Snapshot from the earliest days of Dungeons and Dragons

Steve Jackson (the UK, tea-swilling and crumpet munching GW pioneer Steve Jackson, not Munchkin Pimpin’ Steve Jackson) wrote a small snippet about this odd new hobby game that had come across from the other side of the pond.  It was a bold new experiment in gaming that had grown out of miniatures games.. called Dungeons and Dragons. The snippet appeared in Games and Puzzles magazine (1).  In 1976.  I always had believed that D&D came about in 1974. From the text of Jackson’s article, the game had only been around for less than a year and had already achieved a trans-oceanic following.  That’s refreshing. Even in these days of the Internet, it’s hard to develop a buzz that quickly.  And D&D came around in an era that had no Twitter, no Facebook, and there really weren’t any trades around (yet) to promote new games with.  So D&D got all that momentum going for itself… in roughly ONE YEAR, by word of mouth.  Not bad at all!

Games Puzzles
Games and Puzzles Magazine, ca. 1975

Here’s some of the text of that article from 1976.  The Dungeons of the Ground Goblins was a sample dungeon written by Steve Jackson for the article.

by Steve Jackson

Dungeons of the Ground Goblins
Dungeons of the Ground Goblins map

(partial: only one level described)

Partial Transcription (from page 4 of the flier)
1: Entrance – base of hollow trunk
2: Well with bucket and rope. No special significance
3: Fountain guarded by two giant spiders. 100 silver pieces in fountain
4: Stairs down to level 2
5: Five Berserkers, each carrying 25 gold pieces. Leader carries ‘+1’ sword
6: Ten Gnolls guarding chest 100 gold pieces. Secret bottom contains Ring of Protection
7: Empty room
8: Stair down to level 2
9: Gorgon guards chest containing 1500 gold pieces, Boots of Levitation, Crystal Ball, Bag of Holding and Curse Scroll
10: Dungeon caretaker – will answer questions for fee
11: Endless passage
12: Ten Goblins – one carries Staff of Commanding
13: Secret door leads into space warp – transports to level 4
14: Goblin’s lair: 30 Goblins each carrying 5 gold pieces will answer questions if cornered
15: Four Zombies. No treasure
16: Six giant rats guarding chest containing 400 gold pieces and 200 silver pieces
17: Pit – sheer drop to level 5
18: Ghoul: 300 gold pieces scattered round room with ‘+2’ War Hammer and ‘+2’ Shield in one corner
19: Sloping passage leading to level 3
20: 15 Orcs guard chest containing 250 pieces and Potion of Speed

After applying all sorts of tests to the stick, the Magic-User gives up, but puts it in his backpack anyway, expecting to be a wand of some sort.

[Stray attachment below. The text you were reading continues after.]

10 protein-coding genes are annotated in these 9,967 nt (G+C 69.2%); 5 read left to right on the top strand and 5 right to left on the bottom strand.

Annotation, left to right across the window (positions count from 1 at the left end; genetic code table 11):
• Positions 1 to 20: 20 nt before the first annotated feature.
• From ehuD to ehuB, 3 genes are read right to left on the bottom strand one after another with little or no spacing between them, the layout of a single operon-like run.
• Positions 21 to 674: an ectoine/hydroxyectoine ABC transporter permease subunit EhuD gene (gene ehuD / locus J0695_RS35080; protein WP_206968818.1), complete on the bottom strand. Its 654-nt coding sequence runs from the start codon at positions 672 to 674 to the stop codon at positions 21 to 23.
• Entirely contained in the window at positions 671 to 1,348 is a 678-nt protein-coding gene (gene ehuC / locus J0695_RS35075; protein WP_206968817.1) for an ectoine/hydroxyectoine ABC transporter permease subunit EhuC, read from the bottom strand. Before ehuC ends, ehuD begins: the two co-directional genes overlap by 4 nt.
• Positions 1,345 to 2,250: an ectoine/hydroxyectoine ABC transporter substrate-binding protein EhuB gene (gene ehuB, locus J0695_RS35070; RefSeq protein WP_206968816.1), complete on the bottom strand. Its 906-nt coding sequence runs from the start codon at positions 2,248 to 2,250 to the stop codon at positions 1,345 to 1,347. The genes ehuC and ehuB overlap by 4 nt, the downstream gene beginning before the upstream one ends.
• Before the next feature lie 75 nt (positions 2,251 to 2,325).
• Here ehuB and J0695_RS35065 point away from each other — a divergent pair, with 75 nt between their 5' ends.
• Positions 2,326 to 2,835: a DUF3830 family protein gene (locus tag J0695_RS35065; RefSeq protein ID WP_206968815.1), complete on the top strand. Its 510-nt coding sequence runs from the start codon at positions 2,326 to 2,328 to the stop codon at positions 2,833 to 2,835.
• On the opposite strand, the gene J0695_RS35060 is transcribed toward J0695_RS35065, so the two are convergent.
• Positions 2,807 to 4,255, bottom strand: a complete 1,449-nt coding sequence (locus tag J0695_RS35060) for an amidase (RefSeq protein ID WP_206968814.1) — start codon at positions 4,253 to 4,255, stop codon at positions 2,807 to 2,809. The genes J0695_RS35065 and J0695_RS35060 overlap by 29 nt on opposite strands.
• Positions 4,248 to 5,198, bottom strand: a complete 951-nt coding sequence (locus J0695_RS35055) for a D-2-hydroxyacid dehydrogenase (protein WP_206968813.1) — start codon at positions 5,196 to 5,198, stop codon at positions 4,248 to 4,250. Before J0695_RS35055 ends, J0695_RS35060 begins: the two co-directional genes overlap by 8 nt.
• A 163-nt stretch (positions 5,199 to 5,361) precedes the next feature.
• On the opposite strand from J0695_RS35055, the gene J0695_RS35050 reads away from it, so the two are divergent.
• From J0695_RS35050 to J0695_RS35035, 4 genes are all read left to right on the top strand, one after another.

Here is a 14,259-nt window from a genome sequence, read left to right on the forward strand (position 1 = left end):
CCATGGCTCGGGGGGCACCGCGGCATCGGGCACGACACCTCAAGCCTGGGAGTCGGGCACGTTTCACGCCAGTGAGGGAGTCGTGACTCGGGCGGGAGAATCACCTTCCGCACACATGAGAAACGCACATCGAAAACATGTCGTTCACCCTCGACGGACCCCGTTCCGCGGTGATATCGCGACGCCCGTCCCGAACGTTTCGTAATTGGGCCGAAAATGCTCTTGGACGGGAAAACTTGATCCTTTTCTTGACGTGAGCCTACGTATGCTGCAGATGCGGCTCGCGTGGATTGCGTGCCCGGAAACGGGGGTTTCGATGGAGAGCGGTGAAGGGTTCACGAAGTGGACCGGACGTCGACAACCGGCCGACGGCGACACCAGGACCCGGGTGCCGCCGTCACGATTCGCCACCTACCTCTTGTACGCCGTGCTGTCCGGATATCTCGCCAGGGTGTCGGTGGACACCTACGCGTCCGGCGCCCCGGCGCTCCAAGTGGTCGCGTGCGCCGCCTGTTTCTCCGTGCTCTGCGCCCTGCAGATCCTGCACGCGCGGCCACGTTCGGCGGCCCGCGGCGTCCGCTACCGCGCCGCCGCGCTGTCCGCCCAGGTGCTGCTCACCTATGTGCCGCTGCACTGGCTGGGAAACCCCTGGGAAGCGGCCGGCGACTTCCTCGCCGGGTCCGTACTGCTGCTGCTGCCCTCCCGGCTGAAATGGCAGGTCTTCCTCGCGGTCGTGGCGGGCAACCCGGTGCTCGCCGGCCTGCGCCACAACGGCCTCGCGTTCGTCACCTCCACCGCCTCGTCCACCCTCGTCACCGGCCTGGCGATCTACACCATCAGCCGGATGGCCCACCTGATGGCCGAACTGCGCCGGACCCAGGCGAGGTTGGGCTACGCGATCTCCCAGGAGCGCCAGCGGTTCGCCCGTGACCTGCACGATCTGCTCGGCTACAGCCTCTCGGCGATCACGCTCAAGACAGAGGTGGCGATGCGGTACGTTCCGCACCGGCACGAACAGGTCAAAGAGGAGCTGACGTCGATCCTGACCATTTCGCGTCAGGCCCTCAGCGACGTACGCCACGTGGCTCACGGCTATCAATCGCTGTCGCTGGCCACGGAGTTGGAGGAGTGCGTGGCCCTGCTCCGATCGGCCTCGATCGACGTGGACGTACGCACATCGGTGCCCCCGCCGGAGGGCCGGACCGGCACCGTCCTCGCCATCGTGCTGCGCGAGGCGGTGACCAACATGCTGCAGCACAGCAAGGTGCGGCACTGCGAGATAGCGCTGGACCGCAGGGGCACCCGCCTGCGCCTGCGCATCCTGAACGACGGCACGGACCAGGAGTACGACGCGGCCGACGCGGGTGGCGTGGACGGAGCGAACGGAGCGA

Venturing further down the passage, the Elf checks for secret doors and discovers one after 50 ft or so. The party enters but immediately feel themselves ‘lost in space’ unable to see or feel anything clearly. They eventually come to rest in a large square chamber. On each of the four walls are three doors. Which do they choose?
MAGIC-USER: ‘I pull out the stick and wish we were back at the crossroads with the old man!’
GM: ‘Nothing happens.’
ELF: ‘I check for secret doors and traps.’
GM: ‘You find none.’
FIGHTING MAN: ‘I charge the door in the south-east corner.’
GM: ‘The door bursts open. The room inside is 30ft square. There is a large chest in the far corner and standing over it is a green dragon.’
FIGHTING MAN: ‘I slam the door!’
GM: (Rolls the dice) ‘It does not close.’
MAGIC-USER: ‘I command the dragon to stay put.’
GM: (Noting that the Magic-User is still holding the stick). ‘The dragon becomes still and silent.’
(Jubilation in the party!)
FIGHTING MAN: ‘I approach the dragon – very slowly! Does it move?’
GM: ‘No.’
FIGHTING MAN: ‘I plunge my sword into its neck.’
GM: ‘It bleeds dragon blood but does not move.’
GM: ‘It eventually drops down dead. You have 450 Experience Points.’
The party rush into the room and open the chest to find 1500 Gold Pieces, 1000 Silver Pieces, a Potion and a Scroll. They are rich beyond their wildest dreams!
But they are also lost in the Dungeons of the Ground Goblins.

This is an interesting piece of nostalgia which I thought might be fun to share.  If you want to read the rest of the Snippet, it is shared out here.

I got a chuckle at the very end of the article, where Jackson wrote something like: “One hears that TSR is contemplating putting out a monthly magazine called THE DRAGON dedicated to this D&D hobby.  I think we’ll be hearing more of them in the months to come”

(1) After reading about Games and Puzzles magazine’s colorful history and wonderful depth and breadth of articles, I am saddened that this periodical has not survived to the present day.  GAMES is the only publication like it, and that should really be called “Puzzles with Games Reviews”.